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Albumin vs. Prealbumin: What's the Difference?

Edited by Aimie Carlson || By Janet White || Published on December 17, 2023
Albumin is a major protein in blood plasma, important for maintaining osmotic pressure, while prealbumin is a smaller protein, used as a marker for nutritional status and inflammation.

Key Differences

Albumin, a key protein in human blood plasma, plays a crucial role in maintaining osmotic pressure and transporting substances. Prealbumin, also known as transthyretin, is a smaller, less abundant protein, often used as an indicator of nutritional status.
While albumin is produced in the liver and is the most abundant plasma protein, prealbumin is synthesized both in the liver and the choroid plexus in the brain. Prealbumin has a shorter half-life compared to albumin, reflecting more immediate changes in protein status.
Albumin levels are used to assess liver function, hydration status, and chronic illnesses. In contrast, prealbumin levels are sensitive indicators of acute changes in nutrition and are often used in hospital settings to monitor nutritional therapy.
The measurement of albumin is common in various medical tests, reflecting long-term nutritional status and chronic liver disease. Prealbumin, with its rapid turnover rate, is a more sensitive marker for recent changes in nutrition and inflammation.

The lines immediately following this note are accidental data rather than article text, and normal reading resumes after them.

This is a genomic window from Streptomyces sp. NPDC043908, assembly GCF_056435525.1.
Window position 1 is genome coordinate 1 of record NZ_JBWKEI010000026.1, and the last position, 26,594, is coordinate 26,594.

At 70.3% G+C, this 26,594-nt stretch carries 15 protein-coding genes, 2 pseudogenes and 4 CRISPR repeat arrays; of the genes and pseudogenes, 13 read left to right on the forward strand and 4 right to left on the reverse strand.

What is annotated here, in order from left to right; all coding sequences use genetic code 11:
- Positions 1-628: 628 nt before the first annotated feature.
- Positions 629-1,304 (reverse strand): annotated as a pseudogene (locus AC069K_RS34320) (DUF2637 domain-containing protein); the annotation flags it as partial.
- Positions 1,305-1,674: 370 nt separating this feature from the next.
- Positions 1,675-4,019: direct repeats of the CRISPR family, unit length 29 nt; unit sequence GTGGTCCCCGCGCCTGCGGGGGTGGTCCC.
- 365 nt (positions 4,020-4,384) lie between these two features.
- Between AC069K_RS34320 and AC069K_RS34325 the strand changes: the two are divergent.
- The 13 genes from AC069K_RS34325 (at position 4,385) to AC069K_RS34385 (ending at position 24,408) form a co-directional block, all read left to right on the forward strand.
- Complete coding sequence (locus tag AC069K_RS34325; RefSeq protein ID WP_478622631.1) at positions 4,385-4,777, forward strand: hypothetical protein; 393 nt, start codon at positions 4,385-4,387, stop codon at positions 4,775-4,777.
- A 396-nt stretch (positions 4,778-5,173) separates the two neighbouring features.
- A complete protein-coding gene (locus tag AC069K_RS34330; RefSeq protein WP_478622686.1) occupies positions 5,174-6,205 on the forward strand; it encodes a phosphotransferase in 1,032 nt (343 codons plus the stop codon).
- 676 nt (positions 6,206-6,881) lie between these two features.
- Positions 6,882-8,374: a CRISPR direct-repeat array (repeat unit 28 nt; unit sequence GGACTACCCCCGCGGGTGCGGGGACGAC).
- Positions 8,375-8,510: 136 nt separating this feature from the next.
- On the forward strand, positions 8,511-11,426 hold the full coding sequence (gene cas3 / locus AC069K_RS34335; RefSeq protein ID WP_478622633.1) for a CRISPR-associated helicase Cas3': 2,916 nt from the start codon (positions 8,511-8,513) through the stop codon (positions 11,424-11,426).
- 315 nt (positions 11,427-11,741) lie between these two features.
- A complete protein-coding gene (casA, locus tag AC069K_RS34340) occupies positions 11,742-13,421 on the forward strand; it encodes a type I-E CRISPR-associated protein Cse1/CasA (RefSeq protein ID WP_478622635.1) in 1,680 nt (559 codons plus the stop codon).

Low albumin levels can indicate liver disease, kidney problems, or chronic malnutrition. Conversely, low prealbumin levels are often associated with acute malnutrition, inflammation, or critical illness.

Comparison Chart


Maintains osmotic pressure, transports substances
Indicator of nutritional status, binds thyroid hormones

Production Site

Liver and choroid plexus

Abundance in Plasma

Most abundant plasma protein
Less abundant


Longer half-life
Shorter half-life, reflects immediate changes

Medical Use

Assess liver function, hydration, chronic illness
Monitor acute nutritional changes, inflammation

Albumin and Prealbumin Definitions


A major plasma protein that regulates osmotic pressure.
The patient's low albumin levels indicated possible liver dysfunction.


A protein with a short half-life, indicating acute changes in health.
Her rising prealbumin levels indicated improved nutritional status.


A protein produced by the liver, essential for maintaining blood volume.
Albumin infusions are used to treat patients with severe hypoalbuminemia.


A small protein, also known as transthyretin, produced in the liver.
Prealbumin is often measured in critically ill patients to monitor their nutritional therapy.


A marker for nutritional status and liver function.
Her albumin levels were tested to evaluate her nutritional health.


A protein used as a marker for nutritional status and inflammation.
The doctor checked his prealbumin levels to assess his recent nutritional intake.


A transport protein for various substances in the bloodstream.
Albumin carries hormones, vitamins, and drugs in the blood.


A less abundant protein in plasma compared to albumin.
Despite being less abundant, prealbumin is an important marker in clinical settings.


A protein that binds and solubilizes lipids in the blood.
Albumin plays a key role in transporting fatty acids.


A binding protein for thyroid hormones and retinol.
Prealbumin's role in transporting thyroid hormones is crucial for metabolic regulation.


Any of a class of water-soluble proteins that are found in egg white, blood serum, milk, and many other animal and plant tissues. Also called albumen.